Today was spent preparing for the excavations and survey at Tidgrove Warren Farm, due to start tomorrow morning. I spent most of the morning with Dominic Barker at the University and site, loading up tools and equipment, then depositing all in the store and checking over the equipment to make sure that all is ready.

This afternoon was spent setting out more of the geophysical survey grid and the location of three trenches over the landscape. All are located to get the most out of the Ieon Age and Romano-British field systems and settlement, the plan being to investigate features associated with these, in particular a set of four enclosure ditches that cut off the end of a ridge which has a settlement located on it.

Dominic Barker and Rachel Sharland using the Smartnet GPS to grid out and prepare the trenches at the site

We used the Smartnet GPS to establish the geophysical survey grid and trench locations in the Ordnance Survey grid coordinate system. The third trench is situated on the edge of the ridge which runs from the Portway Roman Road to the north, down to the southern confines of Tidgrove Warren Farm.

Location of trench 3 over the boundary ditches. The ridge pictured has an Iron Age and Romano-British Settlement located on it, and the mast in the distance, to the north of the Portway Roman road, marks Cottington’s Hill, the site of a possible Iron Age hillfort and medieval site associated with the deer park of Freemantle

With the grids and trenches set out, the plan tomorrow is to head out to site with undergraduate students from the University of Southampton for the training fieldwork. The team will be divided into group for a number of activities, including deturfing and cleaning back of the trenches, magnetometer survey, topographic survey using Smartnet, and some finds processing. Hopedully we will also get a small group to look at some features at the Medieval site at Tidgrove too.

Fieldwork 2011 Supervisors

Dominic Barker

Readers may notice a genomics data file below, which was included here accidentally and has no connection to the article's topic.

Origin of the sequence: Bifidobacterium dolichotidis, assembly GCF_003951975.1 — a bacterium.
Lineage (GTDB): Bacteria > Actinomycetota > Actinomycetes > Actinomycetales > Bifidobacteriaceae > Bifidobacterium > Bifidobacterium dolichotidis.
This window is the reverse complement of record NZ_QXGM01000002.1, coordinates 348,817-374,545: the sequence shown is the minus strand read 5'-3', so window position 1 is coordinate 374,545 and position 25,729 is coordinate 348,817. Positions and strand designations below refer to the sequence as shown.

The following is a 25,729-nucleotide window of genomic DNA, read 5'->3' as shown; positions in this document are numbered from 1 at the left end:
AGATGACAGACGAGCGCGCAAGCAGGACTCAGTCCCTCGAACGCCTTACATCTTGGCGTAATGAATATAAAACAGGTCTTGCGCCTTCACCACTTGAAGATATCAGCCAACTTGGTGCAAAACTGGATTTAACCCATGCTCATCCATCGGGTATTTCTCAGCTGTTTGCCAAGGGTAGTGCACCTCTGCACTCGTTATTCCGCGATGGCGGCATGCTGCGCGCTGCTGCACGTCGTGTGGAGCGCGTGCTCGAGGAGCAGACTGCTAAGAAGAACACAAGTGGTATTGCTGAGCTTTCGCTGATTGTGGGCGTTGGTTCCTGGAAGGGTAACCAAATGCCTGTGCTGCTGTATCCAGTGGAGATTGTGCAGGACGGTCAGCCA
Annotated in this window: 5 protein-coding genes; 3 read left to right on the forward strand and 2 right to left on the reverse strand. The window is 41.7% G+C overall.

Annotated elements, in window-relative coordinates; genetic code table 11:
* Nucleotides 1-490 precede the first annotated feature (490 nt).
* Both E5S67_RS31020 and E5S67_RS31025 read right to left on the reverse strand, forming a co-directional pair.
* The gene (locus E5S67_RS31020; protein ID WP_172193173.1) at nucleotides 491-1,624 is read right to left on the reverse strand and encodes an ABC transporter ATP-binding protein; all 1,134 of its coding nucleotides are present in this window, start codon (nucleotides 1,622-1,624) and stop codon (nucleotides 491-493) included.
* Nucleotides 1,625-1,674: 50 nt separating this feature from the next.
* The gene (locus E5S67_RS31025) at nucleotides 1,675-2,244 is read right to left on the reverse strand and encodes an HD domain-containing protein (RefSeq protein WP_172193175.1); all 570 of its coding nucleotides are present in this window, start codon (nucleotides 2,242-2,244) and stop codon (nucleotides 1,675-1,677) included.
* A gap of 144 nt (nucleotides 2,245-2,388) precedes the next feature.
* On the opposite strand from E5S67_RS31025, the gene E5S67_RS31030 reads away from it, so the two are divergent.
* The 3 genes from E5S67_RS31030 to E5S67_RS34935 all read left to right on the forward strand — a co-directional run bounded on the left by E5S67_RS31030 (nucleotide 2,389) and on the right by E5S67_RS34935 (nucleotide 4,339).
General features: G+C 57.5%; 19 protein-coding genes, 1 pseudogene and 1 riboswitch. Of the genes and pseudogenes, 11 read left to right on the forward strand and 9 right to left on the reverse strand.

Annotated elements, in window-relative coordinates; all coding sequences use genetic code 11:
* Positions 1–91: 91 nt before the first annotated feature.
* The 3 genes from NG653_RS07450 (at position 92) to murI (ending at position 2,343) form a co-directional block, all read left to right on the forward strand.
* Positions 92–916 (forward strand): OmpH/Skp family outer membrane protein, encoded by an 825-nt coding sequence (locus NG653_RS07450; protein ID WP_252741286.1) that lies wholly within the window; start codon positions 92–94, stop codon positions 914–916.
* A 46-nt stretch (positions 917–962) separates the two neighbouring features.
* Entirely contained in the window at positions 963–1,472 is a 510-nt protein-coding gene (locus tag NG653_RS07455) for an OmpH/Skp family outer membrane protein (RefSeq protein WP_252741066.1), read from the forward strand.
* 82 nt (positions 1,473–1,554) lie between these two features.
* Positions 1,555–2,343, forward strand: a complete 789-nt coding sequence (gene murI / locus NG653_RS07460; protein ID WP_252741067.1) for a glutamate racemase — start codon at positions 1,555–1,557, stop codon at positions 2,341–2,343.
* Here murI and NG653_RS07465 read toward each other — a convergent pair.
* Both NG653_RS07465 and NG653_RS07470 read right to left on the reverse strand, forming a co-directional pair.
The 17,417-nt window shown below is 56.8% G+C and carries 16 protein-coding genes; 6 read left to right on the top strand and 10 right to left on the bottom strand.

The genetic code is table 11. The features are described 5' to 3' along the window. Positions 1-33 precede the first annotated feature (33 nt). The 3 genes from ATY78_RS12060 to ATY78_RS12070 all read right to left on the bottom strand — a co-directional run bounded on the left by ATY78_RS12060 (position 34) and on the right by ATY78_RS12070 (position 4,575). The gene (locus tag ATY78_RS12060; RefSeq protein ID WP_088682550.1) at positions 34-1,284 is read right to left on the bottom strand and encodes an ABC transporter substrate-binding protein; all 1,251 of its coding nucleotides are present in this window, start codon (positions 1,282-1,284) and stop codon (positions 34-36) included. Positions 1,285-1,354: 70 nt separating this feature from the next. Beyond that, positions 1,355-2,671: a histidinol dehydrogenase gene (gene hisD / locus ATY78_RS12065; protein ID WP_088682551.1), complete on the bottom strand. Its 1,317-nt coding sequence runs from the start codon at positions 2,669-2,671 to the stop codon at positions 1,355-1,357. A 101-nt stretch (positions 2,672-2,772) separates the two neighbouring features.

Rachel Sharland

Two of the supervisory team were out today, Dominic Barker and Rachel Sharland grafting in preparation of the field season. We will be joined by Linda Mitchell tomorrow, and Southampton alumnus Paul Johnson early next week. More to follow tomorrow!

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Tidgrove Warren Farm Fieldwork 2011 Blog

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Wanderer’s Return

Just got back from continuation of the GPR survey of Late Period and Roman Necropolis at Quesna. A hectare of survey data to be processed prior to excavation, more links and information to follow in the next few days.

The excavation and survey for the Kingsclere Parish Archaeological Project (KPAP) is due to kick off next Tuesday. The work will include geophysical survey of the site and landscape surrounding a Romano-British settlement, including a multi-vallate enclosure feature and rectilinear platform visible in 1940s air photographic images. Students and staff at the University of Southampton will be involved, and volunteers from the Kingsclere Heritage Association. The plan is to set up a blog here for the duration of the excavation, to post up daily updates and photos from the dig. Watch this space for more details.

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GPR and ERT georeferencing and preliminary image

So, another day on the GPR and ERT data for Portus. Most of the morning spent checking the coordinates for the three local grid systems we are using for the data at Portus, and checking preliminary images of the GPR in a few locations. The aim here is to establish a new GIS for the geophyscial survey data to allow full integration of all of the datasets. Some interesting features in the results so far, working with data processed by Jessica Ogden at L-P Archaeology @jessogden and ncorporating earlier survey and excavation plans of the Soprintendenza. For more information see

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Another day of data processing

So today is another day of data processing for the Portus and Isola Sacra surveys. This morning covering the main stretch of magnetometry data from the central part of the Isola, processing in Geoplot, and checking through the data grid by grid as a quality control check. All okay so far, with some issues of heading error caused by the enclosure fences around some of the smaller particelli. Interesting features of the dy include more canal-type anomalies sub-dividing the landscape. Really hope that will be possible to carry out some augering across some of the archaeological and fluvial features at some stage. This would fit in well with the sample analysis of magnetic susceptibility from Jean-Philippe Goiran and Ferreol Salamon’s soil samples.